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Journal Articles: 13 results
Electrochemical Polishing of Silverware: A Demonstration of Voltaic and Galvanic Cells  Michelle M. Ivey and Eugene T. Smith
Using a battery and a graphite electrode, an electrolytic cell is constructed to generate a layer of tarnish on silverware. Students then determine that the tarnish can be removed by electrochemically converting it back to silver using aluminum foil and baking soda.
Ivey, Michelle M.; Smith, Eugene T. J. Chem. Educ. 2008, 85, 68.
Consumer Chemistry |
Electrochemistry |
Electrolytic / Galvanic Cells / Potentials
Observations on Lemon Cells  Jerry Goodisman
The lemon cell, consisting of pieces of two different metals stuck into a lemon or other fruit, is pictured in many general chemistry textbooks without being discussed; manuscript describes simple experiments, suitable for the general chemistry laboratory, which elucidate how this kind of cell works.
Goodisman, Jerry. J. Chem. Educ. 2001, 78, 516.
Electrochemistry |
Metals |
Electrolytic / Galvanic Cells / Potentials
Understanding Electrochemical Thermodynamics through Entropy Analysis  Thomas H. Bindel
This discovery-based activity involves entropy analysis of galvanic cells. The intent of the activity is for students to discover the fundamentals of electrochemical cells through a combination of entropy analysis, exploration, and guided discovery.
Bindel, Thomas H. J. Chem. Educ. 2000, 77, 1031.
Electrochemistry |
Thermodynamics |
Electrolytic / Galvanic Cells / Potentials
Lemon Cells Revisited - The Lemon-Powered Calculator  Daniel J. Swartling and Charlotte Morgan
Using lemons to create a voltaic cell to run items that students would use in their everyday lives drives home that chemistry plays an integral role in their lives.
Swartling, Daniel J.; Morgan, Charlotte. J. Chem. Educ. 1998, 75, 181.
Electrochemistry |
Electrolytic / Galvanic Cells / Potentials |
Applications of Chemistry
Students' Misconceptions in Electrochemistry Regarding Current Flow in Electrolyte Solutions and the Salt Bridge  Michael J. Sanger and Thomas J. Greenbowe
Several researchers have documented students' misconceptions in electrochemistry. One reason for the interest in studying electrochemistry is that surveys of students and teachers suggest that students find this topic difficult and research confirms that students' beliefs about problem complexity affect their performance and learning.
Sanger, Michael J.; Greenbowe, Thomas J. J. Chem. Educ. 1997, 74, 819.
Learning Theories |
Electrochemistry |
Electrolytic / Galvanic Cells / Potentials |
Aqueous Solution Chemistry
A Simple Method for Determining the Temperature Coefficient of Voltaic Cell Voltage  Alfred E. Saieed, Keith M. Davies
This article describes a relatively simple method for preparing voltaic cells, and through their temperature coefficient, ?E/?T, it explores relationships between ?G, ?H,and ?S for the cell reactions involved.
Saieed, Alfred E.; Davies, Keith M. J. Chem. Educ. 1996, 73, 959.
Electrochemistry |
Calorimetry / Thermochemistry |
Thermodynamics |
Electrolytic / Galvanic Cells / Potentials |
Laboratory Equipment / Apparatus |
Laboratory Management |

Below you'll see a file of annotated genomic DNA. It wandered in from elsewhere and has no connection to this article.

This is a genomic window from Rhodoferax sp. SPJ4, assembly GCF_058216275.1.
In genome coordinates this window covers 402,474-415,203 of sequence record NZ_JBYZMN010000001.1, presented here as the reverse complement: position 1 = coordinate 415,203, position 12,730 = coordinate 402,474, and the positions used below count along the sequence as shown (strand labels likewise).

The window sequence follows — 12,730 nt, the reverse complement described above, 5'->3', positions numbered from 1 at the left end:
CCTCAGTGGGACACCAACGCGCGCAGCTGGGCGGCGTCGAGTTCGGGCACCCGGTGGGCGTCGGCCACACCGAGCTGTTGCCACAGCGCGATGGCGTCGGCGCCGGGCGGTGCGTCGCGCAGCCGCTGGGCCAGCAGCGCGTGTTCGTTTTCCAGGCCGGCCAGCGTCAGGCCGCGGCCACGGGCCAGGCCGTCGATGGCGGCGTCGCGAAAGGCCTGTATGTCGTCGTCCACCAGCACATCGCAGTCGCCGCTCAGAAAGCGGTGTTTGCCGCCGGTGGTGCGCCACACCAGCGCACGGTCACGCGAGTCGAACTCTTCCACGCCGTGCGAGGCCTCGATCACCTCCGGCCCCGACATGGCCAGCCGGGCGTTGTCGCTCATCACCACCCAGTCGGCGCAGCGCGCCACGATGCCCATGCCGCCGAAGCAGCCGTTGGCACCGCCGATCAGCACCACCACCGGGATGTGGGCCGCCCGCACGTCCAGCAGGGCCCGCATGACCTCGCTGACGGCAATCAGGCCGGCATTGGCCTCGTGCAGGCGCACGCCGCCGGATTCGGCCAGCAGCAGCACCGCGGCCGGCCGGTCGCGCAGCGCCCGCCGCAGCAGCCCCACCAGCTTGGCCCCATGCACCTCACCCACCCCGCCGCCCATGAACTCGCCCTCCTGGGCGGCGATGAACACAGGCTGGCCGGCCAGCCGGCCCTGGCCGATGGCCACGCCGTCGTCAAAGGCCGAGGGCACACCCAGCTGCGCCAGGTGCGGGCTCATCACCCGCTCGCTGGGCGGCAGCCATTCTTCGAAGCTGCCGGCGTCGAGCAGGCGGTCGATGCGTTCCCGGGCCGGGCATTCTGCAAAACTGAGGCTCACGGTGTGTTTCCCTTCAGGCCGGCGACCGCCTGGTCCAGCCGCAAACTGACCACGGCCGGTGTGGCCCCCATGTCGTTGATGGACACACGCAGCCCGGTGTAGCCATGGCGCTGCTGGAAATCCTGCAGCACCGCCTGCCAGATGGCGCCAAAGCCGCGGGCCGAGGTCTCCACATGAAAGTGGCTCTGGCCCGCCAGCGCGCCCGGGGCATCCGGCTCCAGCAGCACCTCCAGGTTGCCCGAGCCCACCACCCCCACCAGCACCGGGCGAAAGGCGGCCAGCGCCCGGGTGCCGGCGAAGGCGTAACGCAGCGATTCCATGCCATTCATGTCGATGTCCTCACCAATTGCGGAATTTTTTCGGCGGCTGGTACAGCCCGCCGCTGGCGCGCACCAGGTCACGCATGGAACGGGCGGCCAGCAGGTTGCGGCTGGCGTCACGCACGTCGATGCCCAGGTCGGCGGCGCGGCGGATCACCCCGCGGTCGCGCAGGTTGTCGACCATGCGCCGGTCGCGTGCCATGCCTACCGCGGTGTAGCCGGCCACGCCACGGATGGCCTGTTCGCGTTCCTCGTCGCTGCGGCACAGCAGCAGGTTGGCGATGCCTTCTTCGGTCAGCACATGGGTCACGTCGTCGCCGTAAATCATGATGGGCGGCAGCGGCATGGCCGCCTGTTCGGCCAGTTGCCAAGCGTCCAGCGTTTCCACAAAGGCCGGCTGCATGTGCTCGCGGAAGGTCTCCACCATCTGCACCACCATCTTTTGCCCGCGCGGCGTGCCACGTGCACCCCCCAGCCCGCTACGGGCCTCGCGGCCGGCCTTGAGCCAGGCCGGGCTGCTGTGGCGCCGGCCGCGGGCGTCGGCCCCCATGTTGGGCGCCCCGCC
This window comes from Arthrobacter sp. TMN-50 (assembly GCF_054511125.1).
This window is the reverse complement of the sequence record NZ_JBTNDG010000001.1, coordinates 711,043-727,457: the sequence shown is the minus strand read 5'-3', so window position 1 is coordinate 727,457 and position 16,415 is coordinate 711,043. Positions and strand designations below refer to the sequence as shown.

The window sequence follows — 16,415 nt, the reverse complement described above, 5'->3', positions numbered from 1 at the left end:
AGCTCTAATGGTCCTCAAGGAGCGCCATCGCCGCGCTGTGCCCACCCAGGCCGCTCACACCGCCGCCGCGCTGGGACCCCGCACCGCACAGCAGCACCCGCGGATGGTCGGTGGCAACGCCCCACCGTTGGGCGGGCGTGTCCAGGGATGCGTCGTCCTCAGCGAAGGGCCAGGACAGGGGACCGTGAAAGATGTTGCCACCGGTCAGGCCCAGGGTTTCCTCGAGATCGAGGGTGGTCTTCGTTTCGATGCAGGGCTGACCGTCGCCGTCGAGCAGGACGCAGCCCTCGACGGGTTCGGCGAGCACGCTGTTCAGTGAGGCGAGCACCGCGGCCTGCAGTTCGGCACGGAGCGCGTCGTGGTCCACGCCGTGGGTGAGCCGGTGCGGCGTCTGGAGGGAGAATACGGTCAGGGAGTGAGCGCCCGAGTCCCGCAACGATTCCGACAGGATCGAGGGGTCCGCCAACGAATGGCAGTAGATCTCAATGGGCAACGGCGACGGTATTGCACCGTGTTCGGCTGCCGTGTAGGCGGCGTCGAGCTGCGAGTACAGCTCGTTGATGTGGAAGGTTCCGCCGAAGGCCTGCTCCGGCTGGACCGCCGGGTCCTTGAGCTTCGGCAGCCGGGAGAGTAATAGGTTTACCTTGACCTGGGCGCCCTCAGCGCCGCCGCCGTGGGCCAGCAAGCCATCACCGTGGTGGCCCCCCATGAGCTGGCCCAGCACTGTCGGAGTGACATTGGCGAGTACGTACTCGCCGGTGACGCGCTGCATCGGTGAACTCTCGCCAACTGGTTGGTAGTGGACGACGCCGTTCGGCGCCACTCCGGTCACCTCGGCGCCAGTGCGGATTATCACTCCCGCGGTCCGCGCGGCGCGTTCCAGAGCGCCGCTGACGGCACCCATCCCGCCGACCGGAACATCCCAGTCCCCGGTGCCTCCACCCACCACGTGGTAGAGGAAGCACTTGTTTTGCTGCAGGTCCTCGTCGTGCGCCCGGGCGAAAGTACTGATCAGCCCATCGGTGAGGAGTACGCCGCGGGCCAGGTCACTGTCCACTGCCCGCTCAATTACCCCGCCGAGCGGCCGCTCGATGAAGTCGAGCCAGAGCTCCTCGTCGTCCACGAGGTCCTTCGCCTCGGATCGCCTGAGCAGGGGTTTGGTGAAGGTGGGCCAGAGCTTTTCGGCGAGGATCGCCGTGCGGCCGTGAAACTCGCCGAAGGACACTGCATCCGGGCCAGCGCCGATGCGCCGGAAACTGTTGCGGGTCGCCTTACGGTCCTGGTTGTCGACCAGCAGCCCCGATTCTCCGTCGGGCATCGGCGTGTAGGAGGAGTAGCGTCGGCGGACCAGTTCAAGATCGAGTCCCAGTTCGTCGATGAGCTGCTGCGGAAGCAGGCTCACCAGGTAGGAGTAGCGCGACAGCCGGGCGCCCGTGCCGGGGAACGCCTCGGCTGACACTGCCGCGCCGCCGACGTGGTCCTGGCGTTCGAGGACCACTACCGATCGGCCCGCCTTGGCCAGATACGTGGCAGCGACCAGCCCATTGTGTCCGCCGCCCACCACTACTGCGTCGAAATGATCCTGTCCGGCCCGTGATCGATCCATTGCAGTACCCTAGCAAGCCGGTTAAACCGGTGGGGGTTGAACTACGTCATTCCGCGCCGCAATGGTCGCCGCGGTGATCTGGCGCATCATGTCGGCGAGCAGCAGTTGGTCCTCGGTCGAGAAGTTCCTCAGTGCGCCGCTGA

Oxidation / Reduction
Using the Biological Cell in Teaching Electrochemistry  Merkel, Eva Gankiewicz
How electricity is produced in a simple cell is correlated with how commercial batteries work; this concept can then be related to how living cells send electrical impulses.
Merkel, Eva Gankiewicz J. Chem. Educ. 1994, 71, 240.
Electrochemistry |
Electrolytic / Galvanic Cells / Potentials |
Equilibrium
The anode and the sunrise.  Mierzecki, Roman.
Etymology of the terms anode and cathode.
Mierzecki, Roman. J. Chem. Educ. 1992, 69, 657.
Electrochemistry |
Electrolytic / Galvanic Cells / Potentials |
Nomenclature / Units / Symbols
The Voltaic pile: A stimulating general chemistry experiment   Scharlin, Pirketta; Battino, Rubin
An inexpensive, simple, and fun way to illustrate many of the principles in electrochemistry.
Scharlin, Pirketta; Battino, Rubin J. Chem. Educ. 1991, 68, 665.
Electrochemistry |
Electrolytic / Galvanic Cells / Potentials
Why the Daniell cell works!  Martins, George F.
The strength of bonds between atoms in metals, the relative ease of removing electrons from atoms, and the energy lowering of the attraction of water molecules for positive ions in solution all aid beginning student's understanding of why reactions occur.
Martins, George F. J. Chem. Educ. 1990, 67, 482.
Atomic Properties / Structure |
Metals |
Electrolytic / Galvanic Cells / Potentials
Using a projecting voltmeter to introduce voltaic cells  Solomon, Sally; Lee, Jeffrey; Schnable, Joseph; Wirtel, Anthony
Using a transparent "projecting" voltmeter and assembling a zinc versus copper cell one component at a time allows students to develop a more concrete notion of the nature of a voltaic cell and the potential it produces.
Solomon, Sally; Lee, Jeffrey; Schnable, Joseph; Wirtel, Anthony J. Chem. Educ. 1989, 66, 510.
Electrochemistry |
Electrolytic / Galvanic Cells / Potentials
Electrochemistry demonstrations with an overhead projector  Ward, Charles R.; Greenbowe, Thomas J.
A template designed to fit on the surface of an overhead projector and demonstrate electrochemical phenomena.
Ward, Charles R.; Greenbowe, Thomas J. J. Chem. Educ. 1987, 64, 1021.
Electrochemistry |
Electrolytic / Galvanic Cells / Potentials
Photoelectrochemical solar cells  McDevitt, John T.
An introduction to photoelectrochemical cells and topics pertaining to solar energy conversion.
McDevitt, John T. J. Chem. Educ. 1984, 61, 217.
Photochemistry |
Electrochemistry |
Electrolytic / Galvanic Cells / Potentials |
Semiconductors |
Applications of Chemistry